Fri | 21.05.2021
Gruia Dufaut Law Office informs over the most important legislative changes when it comes to employment.
The COVID-19 pandemic has accelerated digital transformation in several fields with a significant impact on the labor relations system. In this context, the legal rules applicable for teleworking or the use of electronic signature in employment context have recently been modified by Government Emergency Ordinance no. 36 and GEO no.37, published on May 6, 2021 in the Official Journal.
Here below there is a summary of the main changes:
1. Alteration of Law No. 81/2018 on telework
The Government Emergency Ordinance no. 36/2021 comes with amendments on the Law no. 81/2018 on teleworking on some important aspects:
2. Use of electronic signature in employment context
The Government Emergency Ordinance no. 36/2021 now provides for the possibility of using the electronic signature in employment context, under certain conditions, as follows:
The concepts of "advanced electronic signature" or "qualified electronic signature, accompanied by an electronic timestamp or a qualified electronic timestamp and the qualified electronic stamp of the employer" are those defined by EU Regulation n ° 910/2014.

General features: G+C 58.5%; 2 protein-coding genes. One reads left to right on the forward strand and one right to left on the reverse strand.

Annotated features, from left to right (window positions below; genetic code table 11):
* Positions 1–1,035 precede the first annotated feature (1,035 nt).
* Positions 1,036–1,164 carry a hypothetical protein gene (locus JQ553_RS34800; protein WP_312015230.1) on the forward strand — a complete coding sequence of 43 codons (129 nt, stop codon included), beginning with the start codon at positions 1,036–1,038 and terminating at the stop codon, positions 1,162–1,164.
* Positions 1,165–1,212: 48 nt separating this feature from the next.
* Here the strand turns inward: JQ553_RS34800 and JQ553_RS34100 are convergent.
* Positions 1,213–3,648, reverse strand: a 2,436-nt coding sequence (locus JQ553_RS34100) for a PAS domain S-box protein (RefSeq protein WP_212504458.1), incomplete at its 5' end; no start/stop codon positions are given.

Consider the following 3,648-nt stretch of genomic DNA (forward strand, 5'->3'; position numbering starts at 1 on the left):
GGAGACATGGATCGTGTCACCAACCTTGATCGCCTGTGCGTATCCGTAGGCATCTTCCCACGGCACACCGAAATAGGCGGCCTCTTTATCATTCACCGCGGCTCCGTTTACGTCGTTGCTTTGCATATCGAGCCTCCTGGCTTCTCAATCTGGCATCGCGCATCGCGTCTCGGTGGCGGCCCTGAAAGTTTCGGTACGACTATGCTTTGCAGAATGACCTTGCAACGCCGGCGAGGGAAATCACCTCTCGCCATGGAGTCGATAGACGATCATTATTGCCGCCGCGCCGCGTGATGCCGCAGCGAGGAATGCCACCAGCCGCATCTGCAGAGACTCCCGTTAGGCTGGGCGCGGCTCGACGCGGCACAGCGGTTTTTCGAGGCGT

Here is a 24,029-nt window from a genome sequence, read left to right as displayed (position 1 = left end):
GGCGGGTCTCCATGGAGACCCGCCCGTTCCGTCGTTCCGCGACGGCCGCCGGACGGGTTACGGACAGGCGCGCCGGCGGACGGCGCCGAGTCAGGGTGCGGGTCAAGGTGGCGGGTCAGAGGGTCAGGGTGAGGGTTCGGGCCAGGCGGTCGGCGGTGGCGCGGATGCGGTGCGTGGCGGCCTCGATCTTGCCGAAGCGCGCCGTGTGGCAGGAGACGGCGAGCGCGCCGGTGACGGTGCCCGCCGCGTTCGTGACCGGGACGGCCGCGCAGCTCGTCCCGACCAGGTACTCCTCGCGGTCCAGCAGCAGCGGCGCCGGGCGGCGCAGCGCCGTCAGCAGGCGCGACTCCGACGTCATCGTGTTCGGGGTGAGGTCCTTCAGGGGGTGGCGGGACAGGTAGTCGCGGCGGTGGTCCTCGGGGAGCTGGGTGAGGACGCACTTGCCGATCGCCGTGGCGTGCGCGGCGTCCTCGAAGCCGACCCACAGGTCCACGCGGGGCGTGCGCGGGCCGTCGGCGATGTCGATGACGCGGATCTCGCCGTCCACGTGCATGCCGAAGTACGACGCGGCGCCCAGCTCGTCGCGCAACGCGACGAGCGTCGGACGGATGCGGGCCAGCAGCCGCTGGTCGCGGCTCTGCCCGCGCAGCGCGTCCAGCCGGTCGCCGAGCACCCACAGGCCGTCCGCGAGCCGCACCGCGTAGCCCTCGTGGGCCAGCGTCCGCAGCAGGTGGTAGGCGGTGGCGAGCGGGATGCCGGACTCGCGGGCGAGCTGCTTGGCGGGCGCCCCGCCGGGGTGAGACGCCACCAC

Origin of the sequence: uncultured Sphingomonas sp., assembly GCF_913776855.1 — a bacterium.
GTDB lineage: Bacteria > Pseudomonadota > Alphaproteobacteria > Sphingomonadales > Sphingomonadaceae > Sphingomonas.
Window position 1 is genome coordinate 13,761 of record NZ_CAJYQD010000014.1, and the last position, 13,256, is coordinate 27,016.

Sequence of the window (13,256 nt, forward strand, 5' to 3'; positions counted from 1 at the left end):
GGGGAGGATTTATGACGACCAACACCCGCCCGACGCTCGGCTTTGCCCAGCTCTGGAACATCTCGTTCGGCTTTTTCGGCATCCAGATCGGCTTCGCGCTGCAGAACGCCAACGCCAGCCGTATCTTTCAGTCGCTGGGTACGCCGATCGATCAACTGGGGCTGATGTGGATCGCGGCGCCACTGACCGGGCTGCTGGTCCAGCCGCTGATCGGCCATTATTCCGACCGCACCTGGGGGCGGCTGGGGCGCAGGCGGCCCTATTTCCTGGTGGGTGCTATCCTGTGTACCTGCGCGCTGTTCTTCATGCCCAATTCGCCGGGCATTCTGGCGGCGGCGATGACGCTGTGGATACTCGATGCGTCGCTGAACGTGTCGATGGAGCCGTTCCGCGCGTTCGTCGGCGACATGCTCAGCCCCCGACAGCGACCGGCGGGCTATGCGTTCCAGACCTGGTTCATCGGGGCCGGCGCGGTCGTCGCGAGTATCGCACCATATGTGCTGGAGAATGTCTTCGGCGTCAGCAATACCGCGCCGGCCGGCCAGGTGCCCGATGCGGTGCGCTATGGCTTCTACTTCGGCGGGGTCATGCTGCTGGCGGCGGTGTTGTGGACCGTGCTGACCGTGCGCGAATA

The GEO no. 36/2021 also provides for the possibility for the employer to issue, in electronic form, the document proving that the instruction relating occupational safety, according to art 20 of Law no. 319 / 2016 has been carried out, if such a procedure is provided for by the employer's Internal Regulations.
The employer may cover the costs for acquiring electronic signatures by employees, necessary for the conclusion and signature of documents in the field of labor relations, occupational safety and health.
3. Facilities for microenterprises
The GEO no. 37/2021 provides certain facilities for the employers microenterprises as defined by Law no. 346 / 2004 (for the record qualify as microenterprises, companies with up to 9 employees and with a net annual turnover or with maximum total assets amounting to EUR 2,000,000 equivalent in RON).
Thus, the employer is free to convey the responsibilities orally to his employees. However, at the employee's request, the employer has the obligation to provide the job description in writing.
This matter should however be handled cautiously, because in the absence of Internal Regulations, the employer may find it impossible to dismiss an employee for serious disciplinary misconduct or professional inadequacy, given that the applicable procedure should be provided for in the Internal Regulations.
This article was provided by our Legal Partner, Gruia Dufaut Law Office.